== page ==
This August Bank Holiday I attended Victorious Festival in Southsea, Portsmouth. Boasting a heavyweight line-up at a remarkably modest price; I enjoyed a belated birthday weekend of Britpop and beer. But I’ll be honest, I didn’t know what to expect. Despite a variety of festivals under my belt — from the juggernauts of Glastonbury and Reading to much smaller, cheaper affairs — this was my first year at the seaside. And with a number of my favourite artists on the bill, coupled with the promise of a shower and a clean bed every night, I entered with an open mind.
What I found was rather exciting. Victorious offers something of a mediation. A sweet-spot between the larger festivals that I’ve become increasingly jaded with something far more accessible — if not inherently more enjoyable. Big names, a cheap ticket and an interesting site to boot? It seems almost too good to be true.
No doubt the obvious attraction to Victorious is its lineup and respective price point. For £35 a day (£25 for those who purchased earlier) we are given a more than generous selection of live music. Saturday highlights included Travis, Editors and the Manic Street Preachers, with Sunday ranging from Will Young and Mark Ronson to the King of the North himself, Noel Gallagher. With larger festivals asking well over £200 for three days of music, this affordability is worth praising. Even the smaller festivals I’ve come to celebrate (2000 Trees, Y-Not, Truck etc) struggle to match this, demanding much higher prices for the likes of Noel G and the Manics.
As for the quality of such a line-up? The acts themselves were all, generally, on good form. Despite a relatively padded opening half — tarred by a rather forgettable appearance from Bob Geldof — Saturday evening set in well with an enclave of big names. Set-lengths varied, which may well be a reflection of scrupulous wages, with The Leveller’s criminally short thirty minutes compounded by The Coral and Travis. The latter came as a rather wonderful surprise: opening with three of their biggest hits to date. It’s hard to process that the only Glastonbury headliner of the day were billed below the top and Fran Healey’s charming stage presence made us all ask where the last fifteen years went.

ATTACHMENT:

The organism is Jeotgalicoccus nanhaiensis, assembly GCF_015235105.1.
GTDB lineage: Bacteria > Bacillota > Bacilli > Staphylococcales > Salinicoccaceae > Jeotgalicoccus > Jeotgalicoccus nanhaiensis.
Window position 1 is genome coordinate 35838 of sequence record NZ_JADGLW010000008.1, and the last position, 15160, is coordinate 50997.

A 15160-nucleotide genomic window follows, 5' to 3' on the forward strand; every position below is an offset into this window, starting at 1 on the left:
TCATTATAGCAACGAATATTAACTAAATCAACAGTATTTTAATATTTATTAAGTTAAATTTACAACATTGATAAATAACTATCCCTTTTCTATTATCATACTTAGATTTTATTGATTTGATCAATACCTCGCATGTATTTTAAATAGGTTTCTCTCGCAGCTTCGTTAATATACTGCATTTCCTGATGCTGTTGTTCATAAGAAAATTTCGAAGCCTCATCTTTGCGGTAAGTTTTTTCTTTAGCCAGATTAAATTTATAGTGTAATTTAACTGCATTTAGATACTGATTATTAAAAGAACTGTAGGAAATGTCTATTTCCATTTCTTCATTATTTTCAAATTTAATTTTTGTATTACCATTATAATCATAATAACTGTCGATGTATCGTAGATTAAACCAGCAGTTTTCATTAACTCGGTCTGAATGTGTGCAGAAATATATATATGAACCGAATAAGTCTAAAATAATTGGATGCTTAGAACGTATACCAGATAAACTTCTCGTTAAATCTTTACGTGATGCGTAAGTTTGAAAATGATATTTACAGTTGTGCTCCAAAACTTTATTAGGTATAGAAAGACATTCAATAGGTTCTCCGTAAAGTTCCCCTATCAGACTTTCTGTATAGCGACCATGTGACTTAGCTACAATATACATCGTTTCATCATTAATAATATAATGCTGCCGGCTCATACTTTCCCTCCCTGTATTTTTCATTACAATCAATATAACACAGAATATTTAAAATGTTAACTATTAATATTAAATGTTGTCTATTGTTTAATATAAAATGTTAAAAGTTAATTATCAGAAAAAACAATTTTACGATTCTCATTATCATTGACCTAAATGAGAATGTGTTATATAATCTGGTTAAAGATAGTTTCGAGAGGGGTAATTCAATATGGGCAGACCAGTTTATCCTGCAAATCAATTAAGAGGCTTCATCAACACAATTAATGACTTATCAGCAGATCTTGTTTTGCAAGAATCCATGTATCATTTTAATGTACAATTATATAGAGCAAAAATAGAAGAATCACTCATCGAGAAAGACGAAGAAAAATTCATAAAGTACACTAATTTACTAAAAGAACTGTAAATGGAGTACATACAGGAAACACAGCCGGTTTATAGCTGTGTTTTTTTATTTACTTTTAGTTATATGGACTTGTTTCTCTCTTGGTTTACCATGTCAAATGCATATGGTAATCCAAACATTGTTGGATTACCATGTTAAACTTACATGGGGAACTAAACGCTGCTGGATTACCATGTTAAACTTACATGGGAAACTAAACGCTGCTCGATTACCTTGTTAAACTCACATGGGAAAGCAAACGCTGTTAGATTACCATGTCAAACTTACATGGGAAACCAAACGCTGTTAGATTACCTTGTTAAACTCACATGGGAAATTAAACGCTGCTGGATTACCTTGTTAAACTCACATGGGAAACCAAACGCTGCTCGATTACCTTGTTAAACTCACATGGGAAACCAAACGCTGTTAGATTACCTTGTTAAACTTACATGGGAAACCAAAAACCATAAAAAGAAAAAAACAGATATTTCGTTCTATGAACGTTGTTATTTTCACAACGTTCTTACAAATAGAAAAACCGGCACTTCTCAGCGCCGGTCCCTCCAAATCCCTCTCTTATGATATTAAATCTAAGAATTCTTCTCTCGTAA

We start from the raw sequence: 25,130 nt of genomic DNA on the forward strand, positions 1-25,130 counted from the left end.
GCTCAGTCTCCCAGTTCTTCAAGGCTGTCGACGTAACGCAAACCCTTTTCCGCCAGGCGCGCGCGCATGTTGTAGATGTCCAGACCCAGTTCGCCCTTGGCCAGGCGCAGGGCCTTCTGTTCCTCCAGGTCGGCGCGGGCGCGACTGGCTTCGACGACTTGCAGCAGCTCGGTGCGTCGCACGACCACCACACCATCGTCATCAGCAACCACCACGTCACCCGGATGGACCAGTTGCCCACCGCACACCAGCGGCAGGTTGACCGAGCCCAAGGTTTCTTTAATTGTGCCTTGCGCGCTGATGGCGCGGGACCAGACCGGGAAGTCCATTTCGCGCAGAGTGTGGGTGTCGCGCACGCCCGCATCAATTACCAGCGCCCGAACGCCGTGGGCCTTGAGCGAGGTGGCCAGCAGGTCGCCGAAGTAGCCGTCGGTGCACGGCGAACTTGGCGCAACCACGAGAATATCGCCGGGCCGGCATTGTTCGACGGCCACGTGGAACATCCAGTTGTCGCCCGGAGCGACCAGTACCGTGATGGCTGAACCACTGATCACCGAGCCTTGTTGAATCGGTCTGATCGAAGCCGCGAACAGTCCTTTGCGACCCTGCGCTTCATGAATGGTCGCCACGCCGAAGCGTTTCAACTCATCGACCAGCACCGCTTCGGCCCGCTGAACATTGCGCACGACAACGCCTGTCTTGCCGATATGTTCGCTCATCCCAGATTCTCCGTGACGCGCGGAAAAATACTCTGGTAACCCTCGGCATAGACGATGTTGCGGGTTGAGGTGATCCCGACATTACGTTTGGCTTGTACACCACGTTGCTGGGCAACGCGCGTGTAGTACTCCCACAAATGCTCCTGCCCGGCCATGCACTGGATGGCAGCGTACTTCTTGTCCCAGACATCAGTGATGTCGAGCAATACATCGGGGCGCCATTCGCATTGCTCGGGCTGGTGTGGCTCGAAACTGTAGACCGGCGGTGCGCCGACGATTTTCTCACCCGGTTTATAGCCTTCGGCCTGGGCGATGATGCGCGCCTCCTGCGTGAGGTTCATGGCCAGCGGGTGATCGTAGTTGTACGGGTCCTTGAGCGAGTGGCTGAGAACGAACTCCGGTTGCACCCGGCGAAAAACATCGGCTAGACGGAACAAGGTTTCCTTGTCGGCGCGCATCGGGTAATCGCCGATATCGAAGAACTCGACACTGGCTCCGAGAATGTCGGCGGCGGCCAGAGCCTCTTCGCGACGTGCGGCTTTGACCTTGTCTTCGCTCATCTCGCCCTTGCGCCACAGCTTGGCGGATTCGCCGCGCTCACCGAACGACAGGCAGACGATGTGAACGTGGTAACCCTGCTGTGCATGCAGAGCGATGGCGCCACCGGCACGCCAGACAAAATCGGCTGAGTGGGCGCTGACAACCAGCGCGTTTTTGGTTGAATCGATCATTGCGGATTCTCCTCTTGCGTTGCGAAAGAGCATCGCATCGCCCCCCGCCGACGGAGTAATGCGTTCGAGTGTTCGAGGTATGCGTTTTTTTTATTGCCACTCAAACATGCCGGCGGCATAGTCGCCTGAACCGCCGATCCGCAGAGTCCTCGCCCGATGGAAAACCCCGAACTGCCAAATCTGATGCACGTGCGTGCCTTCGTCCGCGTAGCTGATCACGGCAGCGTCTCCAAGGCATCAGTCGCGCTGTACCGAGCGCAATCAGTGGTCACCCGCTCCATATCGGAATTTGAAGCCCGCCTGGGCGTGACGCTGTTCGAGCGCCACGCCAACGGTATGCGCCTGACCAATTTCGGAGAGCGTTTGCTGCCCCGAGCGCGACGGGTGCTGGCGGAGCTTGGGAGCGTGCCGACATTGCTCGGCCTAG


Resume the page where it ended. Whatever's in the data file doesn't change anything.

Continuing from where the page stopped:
The Caste Stage were also treated to a dazzling set by Editors, who remain in my opinion one of the most consistent rock bands of their time. ‘The Racing Rats’ and ‘Munich’ fared much better than the deeper cuts from their (exceptional) 2015 record, In Dream, but it was hard to fault their pyrotechnic performance. In fact, if there ever was a festival to shut up and play this hits: it’s Victorious. The line-up was clearly nostalgically marketed and with 60,000 people turning up; it’s not necessarily setting to drop those experimental B-sides. At times, it felt like a celebration explicitly for Britpop and this early/mid-noughties brand of indie. Which was perhaps best demonstrated by the Manic Street Preachers, who tailored their setlist accordingly. Off the batt of their Everything Must Go Anniversary Tour, the Welsh giants burned through a plethora of sing-along hits. Whilst I wish they’d stop pretending their greatest work never happened (The Holy Bible, Journal For Plague Lovers, Lifeblood), their nineties inspired set made perfect sense. The crowd response to ‘Australia’, ‘Kevin Carter’ and to my surprise, ‘Masses Against The Classes’, really gave weight to those anthems. And their performance — enthusiasm and humour — reminded us all precisely why they garner such respect.
The following day brought a slightly different tone and weather to the site. The range of paisley shirts; Gallagher haircuts and Oasis merchandise on show indicated there was greater anticipation for the closing act. We were, of course, in the presence of rock royalty. But acts like Will Young were tasked with warming the crowd and clearing any hangovers from the previous night. His performance, whilst the antithesis to my taste, was professional and entertaining enough to deserve praise. He also demonstrated the diversity this supposedly ‘small’ festival caters to, which can only be a positive thing.